Families of UI students from Puerto Rico impacted by hurricane - KWWL - Eastern Iowa Breaking News, Weather, Closings

Families of UI students from Puerto Rico impacted by hurricane

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Eastern Iowa students are trying to stay in touch with their families devastated by Hurricane Maria.

It's been a week since the Category Four storm hit the island of Puerto Rico, a United States territory, which left a path of destruction. Help has been slow moving, and the Governor of Puerto Rico, Ricardo Rosselló, said the island is facing a humanitarian crisis.

Students at the University of Iowa that are originally from Puerto Rico said communication with their family members back home has been limited and extremely difficult.

"I was trying to be strong," Wilbeth Lugo Morales, a PhD candidate at the University of Iowa, said.

Lugo Morales didn't hear from her parents for nearly five days after Hurricane Maria hit her home of Puerto Rico.

"I was wondering if my family was okay, if they were safe, if we have still have a house. It was really scary," she said.

While her family is okay, they told her in a short phone call that their home had been destroyed.  She hasn't been able to hear much else from them.

"They cannot live in the house, so they're staying with other relatives.  So it's very difficult to know that now I don't have a home," Lugo Morales said.

She said being in Iowa throughout this has made her feel helpless because of the lack of communication, and not being able to do anything to help her family.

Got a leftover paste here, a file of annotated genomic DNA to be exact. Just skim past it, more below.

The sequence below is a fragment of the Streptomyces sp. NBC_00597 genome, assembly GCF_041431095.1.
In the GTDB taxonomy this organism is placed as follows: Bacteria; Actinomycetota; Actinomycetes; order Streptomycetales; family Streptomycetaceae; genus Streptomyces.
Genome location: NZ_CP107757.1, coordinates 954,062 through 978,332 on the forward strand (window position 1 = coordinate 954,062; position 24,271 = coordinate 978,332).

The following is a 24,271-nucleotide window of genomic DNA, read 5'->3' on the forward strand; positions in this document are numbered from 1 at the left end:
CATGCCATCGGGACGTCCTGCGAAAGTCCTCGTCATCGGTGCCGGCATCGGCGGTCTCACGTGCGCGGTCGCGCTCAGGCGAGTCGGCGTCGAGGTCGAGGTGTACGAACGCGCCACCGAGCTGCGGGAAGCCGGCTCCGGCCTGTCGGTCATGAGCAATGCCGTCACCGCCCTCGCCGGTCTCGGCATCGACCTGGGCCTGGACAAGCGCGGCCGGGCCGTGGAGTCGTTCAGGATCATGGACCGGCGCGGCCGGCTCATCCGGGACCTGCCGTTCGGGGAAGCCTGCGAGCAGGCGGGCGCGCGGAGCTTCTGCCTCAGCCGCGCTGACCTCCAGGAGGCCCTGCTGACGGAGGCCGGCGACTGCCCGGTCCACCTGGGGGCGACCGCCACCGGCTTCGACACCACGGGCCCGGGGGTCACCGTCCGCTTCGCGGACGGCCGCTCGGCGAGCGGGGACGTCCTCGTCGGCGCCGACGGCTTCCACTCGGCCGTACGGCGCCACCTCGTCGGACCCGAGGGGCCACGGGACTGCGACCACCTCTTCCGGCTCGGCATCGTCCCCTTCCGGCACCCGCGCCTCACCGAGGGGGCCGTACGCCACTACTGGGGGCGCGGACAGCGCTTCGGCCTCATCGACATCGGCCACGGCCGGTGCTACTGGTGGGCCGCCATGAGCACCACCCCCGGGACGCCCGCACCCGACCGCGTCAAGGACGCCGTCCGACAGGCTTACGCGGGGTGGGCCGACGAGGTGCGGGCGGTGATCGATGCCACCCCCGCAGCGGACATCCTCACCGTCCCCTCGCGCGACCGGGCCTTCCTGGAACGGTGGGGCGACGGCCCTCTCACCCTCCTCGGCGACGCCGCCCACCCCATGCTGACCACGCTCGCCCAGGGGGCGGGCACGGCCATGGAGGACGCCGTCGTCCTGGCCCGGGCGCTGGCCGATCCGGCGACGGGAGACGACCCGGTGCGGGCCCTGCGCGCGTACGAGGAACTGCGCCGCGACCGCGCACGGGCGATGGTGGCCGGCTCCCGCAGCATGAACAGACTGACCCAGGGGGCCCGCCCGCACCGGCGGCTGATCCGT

"I can't really help, even if when I want to simply send money. It was not possible to do it. There is no communication. Now I just have to wait until they can find someone who has a phone that is working for a couple minutes, and then they can call me," she said.

That's something Reinaldo Franqui Machin can relate to. Franqui Machin came to Iowa straight from Puerto Rico to continue his studies at the University of Iowa. Like Lugo Morales, his entire family still remains in Puerto Rico. While he says his parents are okay, he says that's not the case on most of the island.

"There's shortage of food, water, no power. Communication is just terrible. I know next to nothing for my friends and my extended my family, I'm talking my grandma, my cousins, my aunts and uncles. At this point, I know they live in very high-risk areas, but there's nothing I can do. Nobody can get there," Machin said.

Morales and Machin agree that their home territory needs help now more than ever.

"People in my island, they didn't have anywhere to go. They have to stay there. They were experiencing a huge economic crisis, so people were really struggling before, so imagine now that they've lost everything," Morales said.

Machin said they're in the works of trying to organize supply donations and see how they can help more, but that it's been a frustrating experience to watch from afar.  More volunteers are needed on the island to distribute supplies equally.  It's something that has been made difficult with roads and bridges destroyed.

"We do need your help. This is a very critical situation. People have already died and will die because they are in critical health conditions, and they just don't have the resources," he said.

A website, United for Puerto Rico, has been established for donations for Puerto Rico. It was set up by the First Lady of Puerto Rico, Beatriz Rosselló. Machin and Morales encourage people that are able to to donate on that website to help, not only their families, but all of Puerto Rico.

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